Internal, open access

Referral

Referral is a central aspect of the role of the Personal Tutor. Although a Tutor should feel free to Undergraduate students on campus 5contact a colleague to make a referral, by and large it is best to encourage the tutee to do this themselves, thereby taking responsibility for it.

Many of the problems which Tutors come across can be due to various possible causes. Typical problems such as loss of concentration and motivation could be due to no clear sense of identity, depression, a viral illness, anxiety or a range of disorders which range from eating problems to obsessiveness etc. Equally, academic underachievement could be due to poor study skills or dyslexia or to doubts about whether they have chosen the right programme and its relevance in career terms.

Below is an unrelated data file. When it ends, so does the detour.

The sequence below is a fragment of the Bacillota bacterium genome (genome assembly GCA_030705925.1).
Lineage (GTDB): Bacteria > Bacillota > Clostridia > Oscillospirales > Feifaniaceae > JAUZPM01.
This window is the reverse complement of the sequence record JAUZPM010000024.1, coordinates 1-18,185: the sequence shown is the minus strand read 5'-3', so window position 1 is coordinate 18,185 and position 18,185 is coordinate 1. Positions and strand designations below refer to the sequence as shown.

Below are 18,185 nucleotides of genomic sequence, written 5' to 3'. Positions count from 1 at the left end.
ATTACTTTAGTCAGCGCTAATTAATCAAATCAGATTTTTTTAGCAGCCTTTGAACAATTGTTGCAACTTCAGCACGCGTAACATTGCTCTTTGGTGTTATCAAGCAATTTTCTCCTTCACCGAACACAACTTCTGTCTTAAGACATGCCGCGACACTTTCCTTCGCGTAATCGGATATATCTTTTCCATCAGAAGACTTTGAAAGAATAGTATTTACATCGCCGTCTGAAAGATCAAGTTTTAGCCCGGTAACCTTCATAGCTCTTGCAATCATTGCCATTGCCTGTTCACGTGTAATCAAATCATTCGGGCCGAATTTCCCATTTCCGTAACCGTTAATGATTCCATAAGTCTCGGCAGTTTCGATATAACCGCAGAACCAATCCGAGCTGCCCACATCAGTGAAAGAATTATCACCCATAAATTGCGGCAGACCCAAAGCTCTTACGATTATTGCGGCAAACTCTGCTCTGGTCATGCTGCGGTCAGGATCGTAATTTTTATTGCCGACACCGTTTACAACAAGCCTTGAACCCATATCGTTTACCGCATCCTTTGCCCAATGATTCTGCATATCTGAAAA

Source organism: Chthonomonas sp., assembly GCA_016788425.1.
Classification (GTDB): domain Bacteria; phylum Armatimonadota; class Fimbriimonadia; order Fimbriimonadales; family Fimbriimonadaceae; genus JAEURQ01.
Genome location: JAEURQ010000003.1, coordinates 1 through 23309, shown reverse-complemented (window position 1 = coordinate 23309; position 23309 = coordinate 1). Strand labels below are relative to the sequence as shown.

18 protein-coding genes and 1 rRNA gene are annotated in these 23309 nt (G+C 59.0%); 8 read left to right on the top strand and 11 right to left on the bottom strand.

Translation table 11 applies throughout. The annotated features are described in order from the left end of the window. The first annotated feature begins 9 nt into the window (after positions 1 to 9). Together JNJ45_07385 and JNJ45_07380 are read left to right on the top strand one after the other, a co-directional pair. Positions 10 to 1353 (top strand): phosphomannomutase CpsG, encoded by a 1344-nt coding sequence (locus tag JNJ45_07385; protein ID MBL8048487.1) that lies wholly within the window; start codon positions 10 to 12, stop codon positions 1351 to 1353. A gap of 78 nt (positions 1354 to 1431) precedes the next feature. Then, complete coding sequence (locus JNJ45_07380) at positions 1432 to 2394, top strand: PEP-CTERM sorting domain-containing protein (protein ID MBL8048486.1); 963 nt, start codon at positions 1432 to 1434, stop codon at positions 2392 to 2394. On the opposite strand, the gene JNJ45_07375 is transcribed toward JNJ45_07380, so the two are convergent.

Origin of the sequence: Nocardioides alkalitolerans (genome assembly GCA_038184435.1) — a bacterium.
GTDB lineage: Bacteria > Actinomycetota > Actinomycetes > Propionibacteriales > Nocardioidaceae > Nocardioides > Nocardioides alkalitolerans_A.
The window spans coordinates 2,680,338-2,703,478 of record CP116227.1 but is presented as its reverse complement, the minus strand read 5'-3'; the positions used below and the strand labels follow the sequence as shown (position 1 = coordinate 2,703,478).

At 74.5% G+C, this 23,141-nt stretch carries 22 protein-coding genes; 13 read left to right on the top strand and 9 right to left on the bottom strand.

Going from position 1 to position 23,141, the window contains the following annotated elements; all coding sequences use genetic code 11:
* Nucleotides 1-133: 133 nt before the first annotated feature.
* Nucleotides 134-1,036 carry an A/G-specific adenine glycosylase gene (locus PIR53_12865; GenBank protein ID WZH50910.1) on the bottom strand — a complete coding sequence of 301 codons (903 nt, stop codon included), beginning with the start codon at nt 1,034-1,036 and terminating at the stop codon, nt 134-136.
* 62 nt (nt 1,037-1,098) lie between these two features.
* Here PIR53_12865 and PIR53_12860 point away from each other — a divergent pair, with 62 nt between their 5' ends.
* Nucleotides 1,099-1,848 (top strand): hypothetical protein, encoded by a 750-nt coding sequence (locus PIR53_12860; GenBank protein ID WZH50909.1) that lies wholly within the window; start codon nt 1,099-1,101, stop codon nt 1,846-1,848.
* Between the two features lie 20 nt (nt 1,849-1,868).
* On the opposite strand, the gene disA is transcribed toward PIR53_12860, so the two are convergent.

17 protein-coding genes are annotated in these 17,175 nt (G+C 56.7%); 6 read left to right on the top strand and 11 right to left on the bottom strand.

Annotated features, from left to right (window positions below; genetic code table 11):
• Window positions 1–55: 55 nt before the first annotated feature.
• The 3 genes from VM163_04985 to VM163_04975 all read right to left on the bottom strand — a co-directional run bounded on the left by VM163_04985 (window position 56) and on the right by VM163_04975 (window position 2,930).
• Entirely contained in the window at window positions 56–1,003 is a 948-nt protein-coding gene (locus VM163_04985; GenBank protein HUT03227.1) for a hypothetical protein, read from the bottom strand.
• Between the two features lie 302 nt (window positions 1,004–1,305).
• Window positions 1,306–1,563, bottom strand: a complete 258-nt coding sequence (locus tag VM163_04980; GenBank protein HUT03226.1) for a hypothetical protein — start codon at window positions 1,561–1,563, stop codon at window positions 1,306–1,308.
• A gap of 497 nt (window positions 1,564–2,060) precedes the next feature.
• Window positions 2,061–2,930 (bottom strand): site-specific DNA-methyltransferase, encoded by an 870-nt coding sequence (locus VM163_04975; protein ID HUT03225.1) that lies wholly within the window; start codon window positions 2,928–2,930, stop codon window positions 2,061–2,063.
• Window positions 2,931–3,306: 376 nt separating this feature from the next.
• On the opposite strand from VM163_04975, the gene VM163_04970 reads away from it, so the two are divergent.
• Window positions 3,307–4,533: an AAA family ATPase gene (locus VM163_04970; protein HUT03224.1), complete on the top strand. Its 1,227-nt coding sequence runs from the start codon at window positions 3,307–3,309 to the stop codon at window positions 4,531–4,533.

Tutors should also be aware of their own limitations and the boundaries of the Tutor / tutee relationship. A student may come to their Tutor with very difficult and complex problems and the Tutor should not hesitate to seek advice and support for themselves if they feel unsure about how best to proceed.

Referral to others

Students may approach their Tutors about problems which have a number of different causes, some of which may not be obvious or straightforward. Typical problems could include:

  • Academic difficulties, such as frequent failure to meet deadlines, uncertainty about the course they have chosen, or a Specific Learning Disability, (e.g. Dyslexia)
  • Emotional and social problems, such as persisting homesickness, relationship problems, a lack of confidence, or a feeling of isolation
  • Physical illness like a long-term sickness or injury
  • Traumatic life events, such as the death of a friend or relative.

Many problems will be interlinked, for example: an ongoing illness may result in missing lectures, falling behind in work and then losing confidence. Or an apparent lack of motivation, resulting in not meeting deadlines and being uncooperative in seminars, may be due to a condition such as Asperger Syndrome.